How I learned to stop worrying and love graphene

Five years ago, I was staring out one of the few windowed cubicles in a cluttered office full of overambitious salespeople willing to throw their own father under a bus, if it meant a couple more dollars in commission and maybe a few more brownie points from the sweaty, beer-bellied sales manager. What was going through my mind as I stared out that window? Often nothing, sometimes an In-N-Out double-double with whole grilled onions, and every so often I would imagine I had a career with guts… substance. A career that I wouldn’t inaudibly mutter under my breath as an answer when asked the inevitable initial small talk question, “Well, what do you do?” A career that I would proudly proclaim to the world.

In front of the CAPSI House at Caltech, where we play with lasers in the name of enhancing high school education.

Early in life, there was always an attraction towards teaching, and during college I took education courses in route to becoming a high school teacher. However, money, that enticing savage, redirected my path away from education and into the world of sales, where feelings of shame (due to the high cheese-factor associated with the job) and satisfaction (due to the substantial pay check) took turns dominating my feelings regarding my career choice. Eventually, the cheese-factor won out and I needed a way out. So, I left the sales job and fell back on what I initially set out to do – teach.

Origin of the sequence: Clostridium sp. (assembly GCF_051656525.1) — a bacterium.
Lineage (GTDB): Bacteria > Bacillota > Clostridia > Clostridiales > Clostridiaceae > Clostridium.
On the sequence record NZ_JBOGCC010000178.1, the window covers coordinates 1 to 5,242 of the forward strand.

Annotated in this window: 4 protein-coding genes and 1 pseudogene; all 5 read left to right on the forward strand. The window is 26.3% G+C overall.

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Closure

Frank Wilczek

There are two kinds of particle physicists: those who wanted the Higgs boson to be discovered, and those who wanted the Higgs boson not to be discovered.

At a conference last fall, I sat at the same dinner table with Frank Wilczek. Inevitably, the conversation came around to the prospects for discovering the Higgs boson in 2012. “It would be much more exciting if the Higgs isn’t found,” I insisted. Frank did not claim to disagree, but was adamant: “I want closure.”*

In the late fall of 1974, I had applied to graduate school, but did not yet know where I would be accepted. Roberta (then my fiance, now my wife) and I were in Boston for the day, so we decided to stop by Harvard to look around. We noticed Steve Weinberg was in his office, and though I had never met Weinberg and had no appointment, we barged in. I introduced Roberta and announced I was interested in coming to Harvard the following year.
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